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An HIT Moment With … Brandon Palermo, MD

February 17, 2017 Interviews No Comments

An HIT Moment with … is a quick interview with someone we find interesting. Brandon Palermo, MD, MPH is executive director and chief medical officer, Healthcare Services and Solutions (HSS), Merck & Co. Ilum Health Solutions, which was launched this week, offers a technology-powered program that helps hospitals improve their infectious disease outcomes and supports antimicrobial stewardship programs.

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What was Merck’s vision in creating Ilum Health Solutions?

Recognizing the critical role digital health can and should play in the fight against infectious diseases and antimicrobial resistance, we saw an opportunity to leverage Merck’s expertise and resources to create an innovative solution that truly addresses the needs of patients and hospital customers. And, we wanted to do it with the same evidence-based approach and rigor that Merck applies to all areas of innovation.

So, we created Ilum Health Solutions, which provides an array of tools and services to help hospitals and health systems improve outcomes for conditions like sepsis and pneumonia, and implement key components of their antimicrobial stewardship initiatives. As quality standards from CMS and The Joint Commission continue to evolve in the area of infectious diseases, Ilum is focused on partnering with health systems to help meet and exceed their quality goals.

Ilum is part of Merck’s Healthcare Services & Solutions group and operates independently from Merck’s pharmaceutical products business.

How important is early recognition and evidence-based treatment of sepsis in hospitals?

Very important. Sepsis results in 750,000 deaths in the United States every year and is a major cost driver in health systems.

We know that following evidence-based pathways for sepsis can save lives, but it’s not that simple. These pathways call for interventions where time is critical, and early recognition of sepsis is a challenge that continues to vex health systems. I can tell you from my own experience as a practicing physician that this can be a huge hurdle.

We’ve already seen where our technology can move the needle. Preliminary results of a pilot study at East Jefferson General Hospital, which we presented last December at the Institute for Healthcare Improvement’s Annual Forum, showed that our CDS product helped clinicians improve sepsis recognition and adherence to evidence-based care, leading to significantly improved outcomes and reduced resource utilization.

What is the best use of technology in supporting the responsible use of antibiotics?

Technology needs to give us antibiotic foresight, not just hindsight. A root cause of antibiotic resistance is the systemic overuse and inappropriate use of antibiotics. While many factors account for this, a key issue is the lack of timely clinical information at the point of care.

Many stewardship programs in hospitals today only provide feedback on antibiotic prescriptions one or more days after the patient has already been started on an antibiotic. But it’s important to use technology to engage and guide clinicians in real time from the beginning when an antibiotic is ordered and to continue tracking pathway adherence as additional microbiology data become available. And it’s important to be able to support this within their existing workflows.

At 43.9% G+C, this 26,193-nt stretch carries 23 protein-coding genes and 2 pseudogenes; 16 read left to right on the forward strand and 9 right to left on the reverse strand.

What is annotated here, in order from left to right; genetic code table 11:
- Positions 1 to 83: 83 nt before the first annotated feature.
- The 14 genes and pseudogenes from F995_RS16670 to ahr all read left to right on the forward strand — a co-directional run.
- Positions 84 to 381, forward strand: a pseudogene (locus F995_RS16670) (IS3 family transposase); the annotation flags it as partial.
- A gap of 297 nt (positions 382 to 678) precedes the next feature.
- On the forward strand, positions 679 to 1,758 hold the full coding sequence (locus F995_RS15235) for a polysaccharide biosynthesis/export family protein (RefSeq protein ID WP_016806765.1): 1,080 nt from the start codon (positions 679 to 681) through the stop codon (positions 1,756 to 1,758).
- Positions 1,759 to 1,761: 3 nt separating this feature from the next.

Technology also needs to effectively connect everyone on the stewardship team – doctors, nurses, quality managers, pharmacists, and healthcare executives.

What technologies does the company offer and what integration with existing systems is required?

Hospitals and clinicians need help accessing important data that are often buried within complex EMRs. In addition to the CDS product I mentioned, we also have a Command Center, which is an intuitive data dashboard. Together, these tools help promote early recognition of infectious diseases, adherence to evidence-based clinical pathways and initiation of appropriate interventions. They enable case monitoring and prioritization on both an individual and aggregate level and they provide automated outcomes reporting configured to hospital-specific initiatives to track program performance and impact.

Our collaborations with partner hospitals launch with two parallel tracks — benchmarking and integration. We assist with benchmarking to establish baselines and identify quality goals for improvement. During this time, we integrate to existing data feeds – ADT, lab results, orders, and med admin feeds – which are widely available in most health systems. The addition of our CDS solution can then leverage the integration work already completed, ensuring a simplified upgrade process. So Ilum can help hospitals identify and target areas for quality improvement. For example, antibiotic prescribing variability and C. diff rates, and provide tools to help achieve the desired outcomes.

What will the company’s focus be for the next five years?

Our plan is to build out disease modules for various types of infections using a value- and data-driven approach. We plan to expand to hospitals and health systems across the country and continue to bring key industry players together.

We have to keep generating evidence to show the value of what we’re doing. We can’t just say it works. We have to continue to show it works.

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